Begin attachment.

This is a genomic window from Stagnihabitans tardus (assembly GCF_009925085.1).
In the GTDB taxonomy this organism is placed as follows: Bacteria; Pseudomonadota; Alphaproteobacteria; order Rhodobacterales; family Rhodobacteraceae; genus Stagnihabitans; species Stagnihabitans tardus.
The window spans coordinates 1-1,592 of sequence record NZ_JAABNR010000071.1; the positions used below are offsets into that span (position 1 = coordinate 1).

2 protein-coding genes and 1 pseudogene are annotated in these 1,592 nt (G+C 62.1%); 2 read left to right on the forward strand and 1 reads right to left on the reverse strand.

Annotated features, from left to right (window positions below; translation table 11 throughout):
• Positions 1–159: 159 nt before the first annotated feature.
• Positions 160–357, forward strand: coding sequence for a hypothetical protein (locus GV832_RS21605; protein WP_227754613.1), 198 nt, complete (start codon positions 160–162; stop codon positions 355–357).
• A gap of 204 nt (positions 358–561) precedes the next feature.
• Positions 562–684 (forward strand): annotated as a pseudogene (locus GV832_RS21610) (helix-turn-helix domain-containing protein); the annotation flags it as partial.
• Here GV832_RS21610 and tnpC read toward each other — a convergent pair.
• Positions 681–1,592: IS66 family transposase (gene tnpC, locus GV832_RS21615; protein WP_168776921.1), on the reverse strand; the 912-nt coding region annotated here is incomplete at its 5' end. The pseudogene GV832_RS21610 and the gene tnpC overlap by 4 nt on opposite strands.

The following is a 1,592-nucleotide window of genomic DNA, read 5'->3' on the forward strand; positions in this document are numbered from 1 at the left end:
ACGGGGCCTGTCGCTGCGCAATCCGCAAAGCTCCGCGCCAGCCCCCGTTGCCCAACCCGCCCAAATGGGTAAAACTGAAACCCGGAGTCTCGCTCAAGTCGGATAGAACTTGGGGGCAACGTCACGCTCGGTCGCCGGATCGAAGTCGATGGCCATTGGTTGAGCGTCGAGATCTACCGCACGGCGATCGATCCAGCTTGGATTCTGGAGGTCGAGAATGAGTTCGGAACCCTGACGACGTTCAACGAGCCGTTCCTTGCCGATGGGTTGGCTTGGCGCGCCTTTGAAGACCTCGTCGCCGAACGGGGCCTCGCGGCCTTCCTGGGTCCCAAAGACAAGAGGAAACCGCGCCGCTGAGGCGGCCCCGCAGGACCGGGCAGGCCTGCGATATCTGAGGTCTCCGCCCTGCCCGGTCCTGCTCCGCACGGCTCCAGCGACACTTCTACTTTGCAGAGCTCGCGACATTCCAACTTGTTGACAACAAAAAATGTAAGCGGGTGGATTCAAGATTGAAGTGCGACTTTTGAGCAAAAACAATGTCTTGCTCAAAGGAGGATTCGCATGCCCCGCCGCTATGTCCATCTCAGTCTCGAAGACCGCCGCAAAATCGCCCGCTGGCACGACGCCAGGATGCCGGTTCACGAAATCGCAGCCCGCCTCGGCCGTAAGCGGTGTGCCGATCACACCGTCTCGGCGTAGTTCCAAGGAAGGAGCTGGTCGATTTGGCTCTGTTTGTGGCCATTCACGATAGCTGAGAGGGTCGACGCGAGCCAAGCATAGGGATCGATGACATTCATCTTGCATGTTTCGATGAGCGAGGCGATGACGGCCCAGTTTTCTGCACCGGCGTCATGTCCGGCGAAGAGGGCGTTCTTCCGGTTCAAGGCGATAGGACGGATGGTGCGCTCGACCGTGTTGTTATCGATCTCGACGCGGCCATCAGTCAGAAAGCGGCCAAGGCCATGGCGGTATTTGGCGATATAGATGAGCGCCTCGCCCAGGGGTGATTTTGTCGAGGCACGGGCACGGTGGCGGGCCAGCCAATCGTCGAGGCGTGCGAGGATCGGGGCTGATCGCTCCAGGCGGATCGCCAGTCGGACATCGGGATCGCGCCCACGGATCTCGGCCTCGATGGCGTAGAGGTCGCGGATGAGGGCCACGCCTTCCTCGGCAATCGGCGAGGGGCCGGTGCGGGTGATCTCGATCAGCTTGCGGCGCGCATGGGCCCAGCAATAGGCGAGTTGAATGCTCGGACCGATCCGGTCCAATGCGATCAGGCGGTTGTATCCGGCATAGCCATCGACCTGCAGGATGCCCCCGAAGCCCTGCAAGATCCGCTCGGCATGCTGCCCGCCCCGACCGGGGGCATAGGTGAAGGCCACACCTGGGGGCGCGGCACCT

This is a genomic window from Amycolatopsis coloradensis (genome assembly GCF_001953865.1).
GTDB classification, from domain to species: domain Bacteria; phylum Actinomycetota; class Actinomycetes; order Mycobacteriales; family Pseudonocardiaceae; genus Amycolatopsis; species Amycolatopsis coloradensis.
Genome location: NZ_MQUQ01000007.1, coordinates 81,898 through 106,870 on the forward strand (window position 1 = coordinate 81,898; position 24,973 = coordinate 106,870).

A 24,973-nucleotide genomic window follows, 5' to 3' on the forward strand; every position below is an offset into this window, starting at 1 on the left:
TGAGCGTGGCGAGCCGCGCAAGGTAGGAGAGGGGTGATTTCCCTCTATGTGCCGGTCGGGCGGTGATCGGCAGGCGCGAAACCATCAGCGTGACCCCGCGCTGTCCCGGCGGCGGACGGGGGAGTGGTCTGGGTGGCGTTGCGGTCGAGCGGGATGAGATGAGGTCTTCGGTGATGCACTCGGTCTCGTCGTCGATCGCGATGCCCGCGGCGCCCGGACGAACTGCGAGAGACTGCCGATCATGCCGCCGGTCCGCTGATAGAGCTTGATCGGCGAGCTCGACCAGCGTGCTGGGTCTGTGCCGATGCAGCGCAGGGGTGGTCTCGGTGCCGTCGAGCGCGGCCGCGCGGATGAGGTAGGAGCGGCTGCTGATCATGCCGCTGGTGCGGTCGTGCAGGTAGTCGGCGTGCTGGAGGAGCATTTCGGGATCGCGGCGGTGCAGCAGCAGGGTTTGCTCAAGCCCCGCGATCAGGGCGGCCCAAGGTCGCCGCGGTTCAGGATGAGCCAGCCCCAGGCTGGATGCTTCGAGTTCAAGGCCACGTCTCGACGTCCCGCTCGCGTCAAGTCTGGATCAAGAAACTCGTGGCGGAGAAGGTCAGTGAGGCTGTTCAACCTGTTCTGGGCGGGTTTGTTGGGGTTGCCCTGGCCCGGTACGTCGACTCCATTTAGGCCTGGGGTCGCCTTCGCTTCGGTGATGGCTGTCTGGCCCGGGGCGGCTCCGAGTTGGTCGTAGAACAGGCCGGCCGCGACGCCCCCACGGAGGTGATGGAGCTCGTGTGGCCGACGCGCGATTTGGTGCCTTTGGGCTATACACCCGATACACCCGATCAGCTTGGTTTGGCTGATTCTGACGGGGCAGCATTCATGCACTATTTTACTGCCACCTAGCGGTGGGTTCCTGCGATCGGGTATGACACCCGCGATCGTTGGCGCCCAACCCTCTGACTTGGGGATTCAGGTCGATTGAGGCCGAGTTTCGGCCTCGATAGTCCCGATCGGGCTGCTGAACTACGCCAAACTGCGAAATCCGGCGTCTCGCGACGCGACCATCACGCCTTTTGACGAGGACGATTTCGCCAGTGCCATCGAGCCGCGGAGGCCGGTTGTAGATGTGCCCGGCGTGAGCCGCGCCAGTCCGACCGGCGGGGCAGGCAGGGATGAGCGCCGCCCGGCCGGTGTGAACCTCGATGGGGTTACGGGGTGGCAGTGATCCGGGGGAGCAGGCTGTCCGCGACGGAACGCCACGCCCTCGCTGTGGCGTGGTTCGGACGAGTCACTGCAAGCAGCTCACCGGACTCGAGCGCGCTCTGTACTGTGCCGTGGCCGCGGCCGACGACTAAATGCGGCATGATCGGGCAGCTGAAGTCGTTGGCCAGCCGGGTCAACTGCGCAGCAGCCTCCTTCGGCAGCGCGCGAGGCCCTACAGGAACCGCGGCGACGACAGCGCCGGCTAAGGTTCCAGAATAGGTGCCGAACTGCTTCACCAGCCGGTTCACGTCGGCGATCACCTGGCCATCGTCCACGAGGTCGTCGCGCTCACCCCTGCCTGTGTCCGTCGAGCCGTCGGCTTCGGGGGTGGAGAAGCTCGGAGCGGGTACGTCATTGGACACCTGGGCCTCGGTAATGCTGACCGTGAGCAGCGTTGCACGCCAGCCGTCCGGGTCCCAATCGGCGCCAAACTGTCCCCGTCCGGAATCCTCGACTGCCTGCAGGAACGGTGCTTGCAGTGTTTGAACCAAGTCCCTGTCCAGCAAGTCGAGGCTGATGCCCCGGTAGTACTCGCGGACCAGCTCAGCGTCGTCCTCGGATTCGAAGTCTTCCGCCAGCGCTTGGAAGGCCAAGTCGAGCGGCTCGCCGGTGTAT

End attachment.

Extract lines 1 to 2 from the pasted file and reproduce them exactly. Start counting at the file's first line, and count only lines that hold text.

This is a genomic window from Stagnihabitans tardus (assembly GCF_009925085.1).
In the GTDB taxonomy this organism is placed as follows: Bacteria; Pseudomonadota; Alphaproteobacteria; order Rhodobacterales; family Rhodobacteraceae; genus Stagnihabitans; species Stagnihabitans tardus.